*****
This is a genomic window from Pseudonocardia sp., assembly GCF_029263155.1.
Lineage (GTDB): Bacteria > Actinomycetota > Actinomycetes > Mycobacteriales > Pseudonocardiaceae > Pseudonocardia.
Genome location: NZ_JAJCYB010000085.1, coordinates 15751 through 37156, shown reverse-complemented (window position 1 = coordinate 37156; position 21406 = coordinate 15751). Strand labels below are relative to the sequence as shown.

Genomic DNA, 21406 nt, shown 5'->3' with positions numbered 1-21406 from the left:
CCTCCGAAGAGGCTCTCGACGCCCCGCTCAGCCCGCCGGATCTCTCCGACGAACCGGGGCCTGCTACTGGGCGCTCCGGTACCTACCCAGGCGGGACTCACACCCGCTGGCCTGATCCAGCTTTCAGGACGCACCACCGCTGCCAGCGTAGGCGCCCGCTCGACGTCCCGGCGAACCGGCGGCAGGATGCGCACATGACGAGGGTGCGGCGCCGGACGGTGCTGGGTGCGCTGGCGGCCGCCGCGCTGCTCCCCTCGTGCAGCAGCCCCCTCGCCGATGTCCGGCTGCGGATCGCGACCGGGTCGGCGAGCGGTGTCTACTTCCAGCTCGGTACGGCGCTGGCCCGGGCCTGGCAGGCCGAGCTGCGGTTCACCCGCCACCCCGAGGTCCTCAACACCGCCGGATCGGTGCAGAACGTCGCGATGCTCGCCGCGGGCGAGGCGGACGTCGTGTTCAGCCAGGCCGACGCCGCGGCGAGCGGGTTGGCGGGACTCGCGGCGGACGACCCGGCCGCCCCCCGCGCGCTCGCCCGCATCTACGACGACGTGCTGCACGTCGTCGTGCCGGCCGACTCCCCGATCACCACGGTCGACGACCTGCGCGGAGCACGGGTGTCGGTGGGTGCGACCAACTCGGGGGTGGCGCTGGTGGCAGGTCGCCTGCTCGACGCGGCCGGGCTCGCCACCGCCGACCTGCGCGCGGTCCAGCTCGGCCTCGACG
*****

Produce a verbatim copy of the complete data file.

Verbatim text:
This is a genomic window from Pseudonocardia sp., assembly GCF_029263155.1.
Lineage (GTDB): Bacteria > Actinomycetota > Actinomycetes > Mycobacteriales > Pseudonocardiaceae > Pseudonocardia.
Genome location: NZ_JAJCYB010000085.1, coordinates 15751 through 37156, shown reverse-complemented (window position 1 = coordinate 37156; position 21406 = coordinate 15751). Strand labels below are relative to the sequence as shown.

Genomic DNA, 21406 nt, shown 5'->3' with positions numbered 1-21406 from the left:
CCTCCGAAGAGGCTCTCGACGCCCCGCTCAGCCCGCCGGATCTCTCCGACGAACCGGGGCCTGCTACTGGGCGCTCCGGTACCTACCCAGGCGGGACTCACACCCGCTGGCCTGATCCAGCTTTCAGGACGCACCACCGCTGCCAGCGTAGGCGCCCGCTCGACGTCCCGGCGAACCGGCGGCAGGATGCGCACATGACGAGGGTGCGGCGCCGGACGGTGCTGGGTGCGCTGGCGGCCGCCGCGCTGCTCCCCTCGTGCAGCAGCCCCCTCGCCGATGTCCGGCTGCGGATCGCGACCGGGTCGGCGAGCGGTGTCTACTTCCAGCTCGGTACGGCGCTGGCCCGGGCCTGGCAGGCCGAGCTGCGGTTCACCCGCCACCCCGAGGTCCTCAACACCGCCGGATCGGTGCAGAACGTCGCGATGCTCGCCGCGGGCGAGGCGGACGTCGTGTTCAGCCAGGCCGACGCCGCGGCGAGCGGGTTGGCGGGACTCGCGGCGGACGACCCGGCCGCCCCCCGCGCGCTCGCCCGCATCTACGACGACGTGCTGCACGTCGTCGTGCCGGCCGACTCCCCGATCACCACGGTCGACGACCTGCGCGGAGCACGGGTGTCGGTGGGTGCGACCAACTCGGGGGTGGCGCTGGTGGCAGGTCGCCTGCTCGACGCGGCCGGGCTCGCCACCGCCGACCTGCGCGCGGTCCAGCTCGGCCTCGACG